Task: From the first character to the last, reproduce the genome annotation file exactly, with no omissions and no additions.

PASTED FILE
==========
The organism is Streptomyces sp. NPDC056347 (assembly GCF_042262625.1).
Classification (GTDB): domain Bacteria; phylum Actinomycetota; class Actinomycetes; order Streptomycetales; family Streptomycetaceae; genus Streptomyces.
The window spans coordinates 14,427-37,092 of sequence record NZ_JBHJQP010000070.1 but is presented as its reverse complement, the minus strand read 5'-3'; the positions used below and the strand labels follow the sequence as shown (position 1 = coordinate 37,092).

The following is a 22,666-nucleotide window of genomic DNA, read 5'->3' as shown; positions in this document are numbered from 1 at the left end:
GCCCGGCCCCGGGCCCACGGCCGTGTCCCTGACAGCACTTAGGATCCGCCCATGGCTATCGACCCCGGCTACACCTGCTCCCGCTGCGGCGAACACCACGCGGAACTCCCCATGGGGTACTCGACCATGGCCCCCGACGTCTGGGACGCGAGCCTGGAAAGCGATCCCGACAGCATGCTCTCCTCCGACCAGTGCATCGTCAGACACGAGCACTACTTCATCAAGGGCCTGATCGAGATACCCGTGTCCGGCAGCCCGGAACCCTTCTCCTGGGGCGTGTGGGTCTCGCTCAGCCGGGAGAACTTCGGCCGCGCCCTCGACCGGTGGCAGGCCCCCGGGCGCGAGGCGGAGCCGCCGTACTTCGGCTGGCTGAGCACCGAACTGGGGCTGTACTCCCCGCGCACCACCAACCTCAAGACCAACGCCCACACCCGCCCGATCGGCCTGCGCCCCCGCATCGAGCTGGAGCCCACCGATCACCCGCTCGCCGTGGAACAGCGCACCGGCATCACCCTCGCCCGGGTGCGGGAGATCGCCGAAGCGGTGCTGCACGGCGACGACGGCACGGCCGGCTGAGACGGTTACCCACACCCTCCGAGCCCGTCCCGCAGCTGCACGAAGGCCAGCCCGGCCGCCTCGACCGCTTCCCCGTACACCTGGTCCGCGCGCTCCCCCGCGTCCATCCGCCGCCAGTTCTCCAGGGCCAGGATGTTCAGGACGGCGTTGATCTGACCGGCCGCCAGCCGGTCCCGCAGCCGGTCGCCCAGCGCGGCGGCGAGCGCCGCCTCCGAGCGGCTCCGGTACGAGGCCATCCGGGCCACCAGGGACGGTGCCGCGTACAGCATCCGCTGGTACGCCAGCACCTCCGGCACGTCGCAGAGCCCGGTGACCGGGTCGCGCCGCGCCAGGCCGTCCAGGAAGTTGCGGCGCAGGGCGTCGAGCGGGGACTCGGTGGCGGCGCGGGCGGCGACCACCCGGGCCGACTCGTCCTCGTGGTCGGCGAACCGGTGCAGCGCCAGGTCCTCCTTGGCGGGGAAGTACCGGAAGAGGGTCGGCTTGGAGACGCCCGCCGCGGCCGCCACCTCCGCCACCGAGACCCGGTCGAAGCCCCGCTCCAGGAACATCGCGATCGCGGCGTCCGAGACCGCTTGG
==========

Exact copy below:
The organism is Streptomyces sp. NPDC056347 (assembly GCF_042262625.1).
Classification (GTDB): domain Bacteria; phylum Actinomycetota; class Actinomycetes; order Streptomycetales; family Streptomycetaceae; genus Streptomyces.
The window spans coordinates 14,427-37,092 of sequence record NZ_JBHJQP010000070.1 but is presented as its reverse complement, the minus strand read 5'-3'; the positions used below and the strand labels follow the sequence as shown (position 1 = coordinate 37,092).

The following is a 22,666-nucleotide window of genomic DNA, read 5'->3' as shown; positions in this document are numbered from 1 at the left end:
GCCCGGCCCCGGGCCCACGGCCGTGTCCCTGACAGCACTTAGGATCCGCCCATGGCTATCGACCCCGGCTACACCTGCTCCCGCTGCGGCGAACACCACGCGGAACTCCCCATGGGGTACTCGACCATGGCCCCCGACGTCTGGGACGCGAGCCTGGAAAGCGATCCCGACAGCATGCTCTCCTCCGACCAGTGCATCGTCAGACACGAGCACTACTTCATCAAGGGCCTGATCGAGATACCCGTGTCCGGCAGCCCGGAACCCTTCTCCTGGGGCGTGTGGGTCTCGCTCAGCCGGGAGAACTTCGGCCGCGCCCTCGACCGGTGGCAGGCCCCCGGGCGCGAGGCGGAGCCGCCGTACTTCGGCTGGCTGAGCACCGAACTGGGGCTGTACTCCCCGCGCACCACCAACCTCAAGACCAACGCCCACACCCGCCCGATCGGCCTGCGCCCCCGCATCGAGCTGGAGCCCACCGATCACCCGCTCGCCGTGGAACAGCGCACCGGCATCACCCTCGCCCGGGTGCGGGAGATCGCCGAAGCGGTGCTGCACGGCGACGACGGCACGGCCGGCTGAGACGGTTACCCACACCCTCCGAGCCCGTCCCGCAGCTGCACGAAGGCCAGCCCGGCCGCCTCGACCGCTTCCCCGTACACCTGGTCCGCGCGCTCCCCCGCGTCCATCCGCCGCCAGTTCTCCAGGGCCAGGATGTTCAGGACGGCGTTGATCTGACCGGCCGCCAGCCGGTCCCGCAGCCGGTCGCCCAGCGCGGCGGCGAGCGCCGCCTCCGAGCGGCTCCGGTACGAGGCCATCCGGGCCACCAGGGACGGTGCCGCGTACAGCATCCGCTGGTACGCCAGCACCTCCGGCACGTCGCAGAGCCCGGTGACCGGGTCGCGCCGCGCCAGGCCGTCCAGGAAGTTGCGGCGCAGGGCGTCGAGCGGGGACTCGGTGGCGGCGCGGGCGGCGACCACCCGGGCCGACTCGTCCTCGTGGTCGGCGAACCGGTGCAGCGCCAGGTCCTCCTTGGCGGGGAAGTACCGGAAGAGGGTCGGCTTGGAGACGCCCGCCGCGGCCGCCACCTCCGCCACCGAGACCCGGTCGAAGCCCCGCTCCAGGAACATCGCGATCGCGGCGTCCGAGACCGCTTGG